MARHAPÖRKÖLT (HUNGARIAN BEEF STEW)

Hungarian food entrances me because I have always loved the key ingredients in this delightful cuisine – sour cream, paprika, potatoes, pasta, onions, caraway seeds, poppy seeds, cabbage (including sauerkraut), and a wide array of sausages. I mean truly, what’s not to like?

So when I recently decided to prepare a beef stew, I decided to forgo my usual recipes in favor of something new. And almost any time I think “something new”, my thoughts automatically drift towards the Carpathian Basin.

I found plenty of recipes during my internet search. But I quickly realized, like American beef stew, there are as many recipes for this Hungarian standard, as there are cooks. And not just Hungarian cooks. I found recipes from cooks from almost every ethnicity, as well as recipes from magazines as disparate as Saveur and Women’s Day.

So I glommed together what I thought would work, and got out my largest LeCreuset Dutch oven. Following what I thought to be the key ingredients in most of the highest rated recipes, I came up with this mix. I had a few trepidations about using a whole green pepper, but in the final analysis, it’s the green pepper that sets the stage so beautifully for the paprika and caraway to work their magic. These three ingredients were obviously meant to be together. They set the flavor base for this incredible dish. The funny thing is, unless you have truly amazing taste buds, (of which I am not blessed), it is difficult to ascertain where the green pepper flavor leaves off and the paprika and caraway take the forefront. And really, isn’t that the essence of good cooking? Achieving a blend where no one ingredient hogs the stage. (Kind of like a good band. Every player in sync with every other player to form a blend rather than a cacophony of individual sounds.)   

So please give this recipe a try. It is the essence of comfort food, even before you place it on the table. The smell alone is worth the effort. All you have to do is read the first two ingredients to know of what I speak. 

  • 4 slices thick cut lean bacon, diced
  • 1 lg. onion, diced
  • 2 garlic cloves, minced
  • 1 green bell pepper, seeded and finely chopped (don’t even think of leaving the green pepper out)
  • 1 tsp. kosher salt
  • freshly ground black pepper
  • 1 lb. cubed lean beef (I use round steak because it’s inexpensive and very lean)
  • 3 T. sweet (mild) Hungarian paprika (yes, 3 tablespoons), or more to taste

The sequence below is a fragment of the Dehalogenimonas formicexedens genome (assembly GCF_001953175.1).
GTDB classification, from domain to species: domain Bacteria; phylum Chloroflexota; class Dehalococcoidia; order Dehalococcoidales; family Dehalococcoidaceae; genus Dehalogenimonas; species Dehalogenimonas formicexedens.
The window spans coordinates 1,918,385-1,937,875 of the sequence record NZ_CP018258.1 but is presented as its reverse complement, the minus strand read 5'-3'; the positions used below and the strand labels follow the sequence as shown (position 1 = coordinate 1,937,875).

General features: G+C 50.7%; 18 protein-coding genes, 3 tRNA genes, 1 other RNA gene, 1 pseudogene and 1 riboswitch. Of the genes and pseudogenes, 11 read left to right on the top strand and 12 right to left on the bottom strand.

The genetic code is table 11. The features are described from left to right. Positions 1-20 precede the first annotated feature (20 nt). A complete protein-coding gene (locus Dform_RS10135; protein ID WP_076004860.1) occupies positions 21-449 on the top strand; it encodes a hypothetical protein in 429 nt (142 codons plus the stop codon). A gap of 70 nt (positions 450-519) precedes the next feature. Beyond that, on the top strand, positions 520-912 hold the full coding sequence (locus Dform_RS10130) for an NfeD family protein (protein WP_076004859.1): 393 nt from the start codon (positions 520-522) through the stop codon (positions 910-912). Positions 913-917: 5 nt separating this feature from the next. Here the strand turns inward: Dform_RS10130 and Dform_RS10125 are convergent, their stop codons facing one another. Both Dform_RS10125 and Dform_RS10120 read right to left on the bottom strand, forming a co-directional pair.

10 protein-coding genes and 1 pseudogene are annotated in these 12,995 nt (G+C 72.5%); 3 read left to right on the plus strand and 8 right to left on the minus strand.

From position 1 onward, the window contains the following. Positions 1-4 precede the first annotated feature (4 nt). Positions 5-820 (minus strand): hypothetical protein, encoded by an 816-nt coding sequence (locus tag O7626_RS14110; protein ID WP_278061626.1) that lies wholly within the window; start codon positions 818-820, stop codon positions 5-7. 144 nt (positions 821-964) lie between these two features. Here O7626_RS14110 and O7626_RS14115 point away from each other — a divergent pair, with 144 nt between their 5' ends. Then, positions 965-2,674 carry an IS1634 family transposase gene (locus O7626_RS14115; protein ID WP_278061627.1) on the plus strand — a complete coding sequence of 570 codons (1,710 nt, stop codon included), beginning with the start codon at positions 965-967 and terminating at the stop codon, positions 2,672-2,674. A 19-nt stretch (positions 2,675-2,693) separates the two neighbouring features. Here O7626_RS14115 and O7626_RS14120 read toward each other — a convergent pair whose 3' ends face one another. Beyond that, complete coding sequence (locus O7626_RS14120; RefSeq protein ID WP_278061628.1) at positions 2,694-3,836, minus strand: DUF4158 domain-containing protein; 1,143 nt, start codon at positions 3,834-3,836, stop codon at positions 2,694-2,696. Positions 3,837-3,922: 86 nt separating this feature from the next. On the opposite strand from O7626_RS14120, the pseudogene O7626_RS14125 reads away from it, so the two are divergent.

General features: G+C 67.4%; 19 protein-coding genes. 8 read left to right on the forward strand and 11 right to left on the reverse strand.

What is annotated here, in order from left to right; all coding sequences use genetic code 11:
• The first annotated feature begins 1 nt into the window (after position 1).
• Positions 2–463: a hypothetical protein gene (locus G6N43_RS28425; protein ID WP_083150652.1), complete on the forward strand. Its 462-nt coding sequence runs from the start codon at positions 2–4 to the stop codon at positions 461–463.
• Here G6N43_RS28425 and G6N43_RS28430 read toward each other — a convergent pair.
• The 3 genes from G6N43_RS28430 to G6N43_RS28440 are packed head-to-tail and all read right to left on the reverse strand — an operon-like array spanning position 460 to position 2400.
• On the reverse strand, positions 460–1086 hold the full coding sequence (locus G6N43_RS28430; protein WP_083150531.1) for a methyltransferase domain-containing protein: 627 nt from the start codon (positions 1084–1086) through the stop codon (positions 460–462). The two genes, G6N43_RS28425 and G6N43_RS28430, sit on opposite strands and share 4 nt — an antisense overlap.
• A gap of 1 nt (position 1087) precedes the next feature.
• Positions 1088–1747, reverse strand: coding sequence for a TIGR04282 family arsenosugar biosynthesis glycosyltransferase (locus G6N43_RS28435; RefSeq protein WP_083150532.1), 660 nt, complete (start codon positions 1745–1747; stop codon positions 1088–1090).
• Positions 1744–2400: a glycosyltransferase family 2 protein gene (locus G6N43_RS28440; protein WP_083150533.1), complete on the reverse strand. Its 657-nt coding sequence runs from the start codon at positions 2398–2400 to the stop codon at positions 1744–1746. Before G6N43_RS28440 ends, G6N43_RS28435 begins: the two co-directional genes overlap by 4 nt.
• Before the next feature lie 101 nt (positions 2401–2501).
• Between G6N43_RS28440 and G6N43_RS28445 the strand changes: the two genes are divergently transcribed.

• scant ½ tsp. caraway seeds, coarsely crushed (don’t leave the caraway seeds out either!)
  • 1 lg. bay leaf
  • 8 oz. can diced tomatoes (preferably Italian)
  • about 2 c. beef broth
  • ½ lb. thick egg noodles
  • 1 T. chopped fresh parsley, garnish
  • sour cream, garnish, opt.

In a large covered Dutch oven or soup pan, fry the bacon until it is crisp. Remove from pan and set aside. Add the onion and sauté for about 8 minutes or until softened. Add the garlic, green pepper, salt, and pepper. Continue to sauté for another 5 minutes or until the garlic is fragrant and the bell pepper is tender-crisp.

Add the beef to the pan. Cook for 5-6 more minutes, stirring occasionally, or until the meat is brown. Add the cooked bacon, paprika, caraway seeds, bay leaf, and diced tomatoes to the pan. Pour enough beef broth into the pan to almost cover the meat. Stir and bring to a boil.

Reduce heat to a simmer and cover the pan. Let the mixture simmer slowly for about 90-120 minutes, stirring occasionally, and adding more broth as needed to keep the stew from getting dry. (If too much liquid, remove the lid the last 30 minutes or so of cooking time, thus allowing the excess liquid to evaporate.)

The stew is done when the meat is fork tender and the sauce is thick. Adjust seasoning.

Just before serving, cook the noodles to al dente and drain.

To serve, cover the bottom of a soup bowl with noodles, and ladle on the stew. Sprinkle with fresh parsley and offer sour cream at the table.

Can substitute mashed potatoes or steamed rice for the noodles.

Pairs very well with Hawaiian Won Bok and Carrot Slaw. (on blog)

 

    

Please let me know if you like this recipe. Thanks